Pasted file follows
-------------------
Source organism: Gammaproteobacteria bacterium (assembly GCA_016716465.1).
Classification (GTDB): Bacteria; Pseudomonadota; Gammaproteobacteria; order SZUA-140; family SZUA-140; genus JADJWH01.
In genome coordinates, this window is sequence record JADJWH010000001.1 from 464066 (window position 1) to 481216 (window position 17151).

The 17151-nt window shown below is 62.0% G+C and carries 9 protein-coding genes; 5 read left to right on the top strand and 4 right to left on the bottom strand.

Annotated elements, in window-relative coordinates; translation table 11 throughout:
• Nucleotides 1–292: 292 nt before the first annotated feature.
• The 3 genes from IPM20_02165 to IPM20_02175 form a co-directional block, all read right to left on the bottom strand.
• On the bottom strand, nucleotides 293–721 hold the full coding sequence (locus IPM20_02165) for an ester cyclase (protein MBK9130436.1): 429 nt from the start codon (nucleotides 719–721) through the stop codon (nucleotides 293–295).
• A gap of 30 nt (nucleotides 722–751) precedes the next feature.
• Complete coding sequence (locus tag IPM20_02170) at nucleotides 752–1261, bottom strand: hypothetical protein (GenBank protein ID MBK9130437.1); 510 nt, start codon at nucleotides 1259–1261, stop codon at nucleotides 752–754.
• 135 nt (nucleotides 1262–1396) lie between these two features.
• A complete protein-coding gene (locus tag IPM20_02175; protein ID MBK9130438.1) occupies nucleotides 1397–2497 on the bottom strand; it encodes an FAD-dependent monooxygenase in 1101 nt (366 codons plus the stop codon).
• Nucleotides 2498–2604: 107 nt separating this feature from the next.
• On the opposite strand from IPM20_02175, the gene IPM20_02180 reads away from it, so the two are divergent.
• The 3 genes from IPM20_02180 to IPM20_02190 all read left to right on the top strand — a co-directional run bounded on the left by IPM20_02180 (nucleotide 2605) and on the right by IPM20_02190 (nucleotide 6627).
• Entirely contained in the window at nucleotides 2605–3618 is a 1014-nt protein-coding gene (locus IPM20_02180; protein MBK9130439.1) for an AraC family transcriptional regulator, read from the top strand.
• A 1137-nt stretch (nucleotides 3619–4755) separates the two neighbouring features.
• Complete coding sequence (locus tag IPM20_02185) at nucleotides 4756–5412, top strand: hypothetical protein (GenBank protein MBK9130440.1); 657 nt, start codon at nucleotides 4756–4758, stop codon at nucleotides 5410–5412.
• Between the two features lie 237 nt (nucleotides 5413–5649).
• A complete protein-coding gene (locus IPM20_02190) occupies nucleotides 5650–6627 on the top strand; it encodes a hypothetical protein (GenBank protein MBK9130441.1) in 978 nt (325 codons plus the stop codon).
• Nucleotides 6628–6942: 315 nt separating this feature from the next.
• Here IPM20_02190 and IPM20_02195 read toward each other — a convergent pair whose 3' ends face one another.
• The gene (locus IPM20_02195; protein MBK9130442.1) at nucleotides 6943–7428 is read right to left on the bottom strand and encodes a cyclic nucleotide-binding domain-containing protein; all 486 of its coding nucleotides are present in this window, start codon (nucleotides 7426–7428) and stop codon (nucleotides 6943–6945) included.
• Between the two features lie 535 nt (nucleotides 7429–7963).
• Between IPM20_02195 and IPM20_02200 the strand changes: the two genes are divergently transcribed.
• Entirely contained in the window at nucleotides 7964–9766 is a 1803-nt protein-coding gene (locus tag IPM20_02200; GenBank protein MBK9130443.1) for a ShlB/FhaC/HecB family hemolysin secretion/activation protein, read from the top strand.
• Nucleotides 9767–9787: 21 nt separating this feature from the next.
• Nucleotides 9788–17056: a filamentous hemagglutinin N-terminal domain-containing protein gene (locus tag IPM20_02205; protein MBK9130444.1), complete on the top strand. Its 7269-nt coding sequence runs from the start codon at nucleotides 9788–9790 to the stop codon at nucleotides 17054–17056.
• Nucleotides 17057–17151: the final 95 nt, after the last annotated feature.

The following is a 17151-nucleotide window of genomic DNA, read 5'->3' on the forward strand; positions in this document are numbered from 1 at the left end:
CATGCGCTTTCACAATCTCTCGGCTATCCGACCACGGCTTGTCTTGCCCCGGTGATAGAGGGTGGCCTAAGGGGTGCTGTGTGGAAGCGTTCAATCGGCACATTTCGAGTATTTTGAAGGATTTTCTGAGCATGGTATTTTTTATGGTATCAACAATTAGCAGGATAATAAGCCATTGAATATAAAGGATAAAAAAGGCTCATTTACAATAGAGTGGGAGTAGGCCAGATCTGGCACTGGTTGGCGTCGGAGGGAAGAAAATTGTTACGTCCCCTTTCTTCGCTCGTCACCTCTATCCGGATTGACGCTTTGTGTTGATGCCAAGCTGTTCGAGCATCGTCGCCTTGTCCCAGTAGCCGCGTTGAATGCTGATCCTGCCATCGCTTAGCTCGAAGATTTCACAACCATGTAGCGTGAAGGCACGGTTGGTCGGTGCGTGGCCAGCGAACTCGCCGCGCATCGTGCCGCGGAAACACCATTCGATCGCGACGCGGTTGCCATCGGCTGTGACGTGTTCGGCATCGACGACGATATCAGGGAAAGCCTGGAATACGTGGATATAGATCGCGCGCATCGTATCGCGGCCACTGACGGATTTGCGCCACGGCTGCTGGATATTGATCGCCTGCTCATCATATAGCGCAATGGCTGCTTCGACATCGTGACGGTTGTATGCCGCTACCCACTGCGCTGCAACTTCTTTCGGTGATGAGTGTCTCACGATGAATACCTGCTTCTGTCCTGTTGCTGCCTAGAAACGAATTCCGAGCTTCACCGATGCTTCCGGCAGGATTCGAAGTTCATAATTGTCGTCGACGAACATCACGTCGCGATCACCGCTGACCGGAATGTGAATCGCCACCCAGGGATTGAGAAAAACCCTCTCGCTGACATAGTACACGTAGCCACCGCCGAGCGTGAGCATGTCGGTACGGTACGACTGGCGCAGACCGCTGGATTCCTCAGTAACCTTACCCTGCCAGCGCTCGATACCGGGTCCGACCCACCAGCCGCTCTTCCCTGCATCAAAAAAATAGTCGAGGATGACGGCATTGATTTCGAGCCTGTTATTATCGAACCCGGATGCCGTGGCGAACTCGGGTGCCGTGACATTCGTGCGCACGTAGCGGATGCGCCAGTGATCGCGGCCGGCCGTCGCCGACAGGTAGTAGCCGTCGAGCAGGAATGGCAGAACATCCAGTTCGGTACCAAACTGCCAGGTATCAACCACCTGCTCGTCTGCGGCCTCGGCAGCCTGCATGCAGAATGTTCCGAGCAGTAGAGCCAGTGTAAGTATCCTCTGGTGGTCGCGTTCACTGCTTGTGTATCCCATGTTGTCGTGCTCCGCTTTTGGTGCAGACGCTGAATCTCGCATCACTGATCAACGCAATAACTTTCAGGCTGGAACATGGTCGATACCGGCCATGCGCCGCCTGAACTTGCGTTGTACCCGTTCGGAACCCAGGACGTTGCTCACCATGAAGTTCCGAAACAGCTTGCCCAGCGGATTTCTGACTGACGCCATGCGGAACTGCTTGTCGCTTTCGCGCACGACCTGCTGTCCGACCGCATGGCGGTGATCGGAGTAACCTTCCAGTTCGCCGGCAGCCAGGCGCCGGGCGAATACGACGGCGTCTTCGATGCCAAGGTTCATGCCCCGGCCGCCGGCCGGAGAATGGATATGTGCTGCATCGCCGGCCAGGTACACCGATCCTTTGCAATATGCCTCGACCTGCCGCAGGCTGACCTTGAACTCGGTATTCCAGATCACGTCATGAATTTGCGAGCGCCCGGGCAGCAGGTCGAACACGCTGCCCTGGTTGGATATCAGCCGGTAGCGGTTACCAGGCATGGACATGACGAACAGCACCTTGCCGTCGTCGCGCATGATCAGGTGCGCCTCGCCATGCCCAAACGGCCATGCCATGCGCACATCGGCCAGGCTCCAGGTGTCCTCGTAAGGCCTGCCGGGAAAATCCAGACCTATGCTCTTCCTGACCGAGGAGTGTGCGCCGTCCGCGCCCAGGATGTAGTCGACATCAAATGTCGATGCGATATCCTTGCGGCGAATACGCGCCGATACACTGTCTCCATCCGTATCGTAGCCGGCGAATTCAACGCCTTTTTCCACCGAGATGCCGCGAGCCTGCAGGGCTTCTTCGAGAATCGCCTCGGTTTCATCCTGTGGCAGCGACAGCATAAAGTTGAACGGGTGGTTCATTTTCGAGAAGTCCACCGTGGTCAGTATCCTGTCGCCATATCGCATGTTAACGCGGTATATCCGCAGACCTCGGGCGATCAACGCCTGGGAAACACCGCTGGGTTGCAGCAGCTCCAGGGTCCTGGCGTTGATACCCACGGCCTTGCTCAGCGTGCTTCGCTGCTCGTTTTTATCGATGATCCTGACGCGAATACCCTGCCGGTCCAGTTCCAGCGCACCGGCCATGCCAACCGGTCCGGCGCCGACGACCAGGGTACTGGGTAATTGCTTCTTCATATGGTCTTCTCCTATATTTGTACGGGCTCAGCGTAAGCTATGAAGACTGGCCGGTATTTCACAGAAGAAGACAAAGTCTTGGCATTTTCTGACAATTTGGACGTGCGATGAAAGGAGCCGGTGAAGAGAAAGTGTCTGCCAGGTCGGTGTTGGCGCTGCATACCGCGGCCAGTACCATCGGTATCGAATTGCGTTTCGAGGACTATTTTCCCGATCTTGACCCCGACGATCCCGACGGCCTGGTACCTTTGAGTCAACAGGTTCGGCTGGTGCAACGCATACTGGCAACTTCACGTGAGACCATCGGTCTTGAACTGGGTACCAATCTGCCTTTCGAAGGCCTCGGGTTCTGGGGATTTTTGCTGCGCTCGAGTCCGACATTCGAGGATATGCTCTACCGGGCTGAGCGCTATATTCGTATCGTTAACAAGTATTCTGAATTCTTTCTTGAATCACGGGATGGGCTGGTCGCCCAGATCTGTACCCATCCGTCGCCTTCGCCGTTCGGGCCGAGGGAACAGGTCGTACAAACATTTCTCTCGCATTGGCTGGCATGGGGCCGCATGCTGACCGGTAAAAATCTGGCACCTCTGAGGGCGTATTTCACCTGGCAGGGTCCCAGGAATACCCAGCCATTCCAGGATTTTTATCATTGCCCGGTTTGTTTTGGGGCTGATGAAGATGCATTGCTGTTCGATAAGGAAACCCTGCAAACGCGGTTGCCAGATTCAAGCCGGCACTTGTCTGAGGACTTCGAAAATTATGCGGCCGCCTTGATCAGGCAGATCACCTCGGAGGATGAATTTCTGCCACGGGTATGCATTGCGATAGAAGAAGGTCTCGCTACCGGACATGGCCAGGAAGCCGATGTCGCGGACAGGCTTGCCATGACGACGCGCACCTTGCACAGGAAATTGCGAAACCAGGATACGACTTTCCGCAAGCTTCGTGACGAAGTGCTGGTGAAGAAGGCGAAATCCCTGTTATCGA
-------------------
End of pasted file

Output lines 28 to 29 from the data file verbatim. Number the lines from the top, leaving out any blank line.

• Nucleotides 9788–17056: a filamentous hemagglutinin N-terminal domain-containing protein gene (locus tag IPM20_02205; protein MBK9130444.1), complete on the top strand. Its 7269-nt coding sequence runs from the start codon at nucleotides 9788–9790 to the stop codon at nucleotides 17054–17056.
• Nucleotides 17057–17151: the final 95 nt, after the last annotated feature.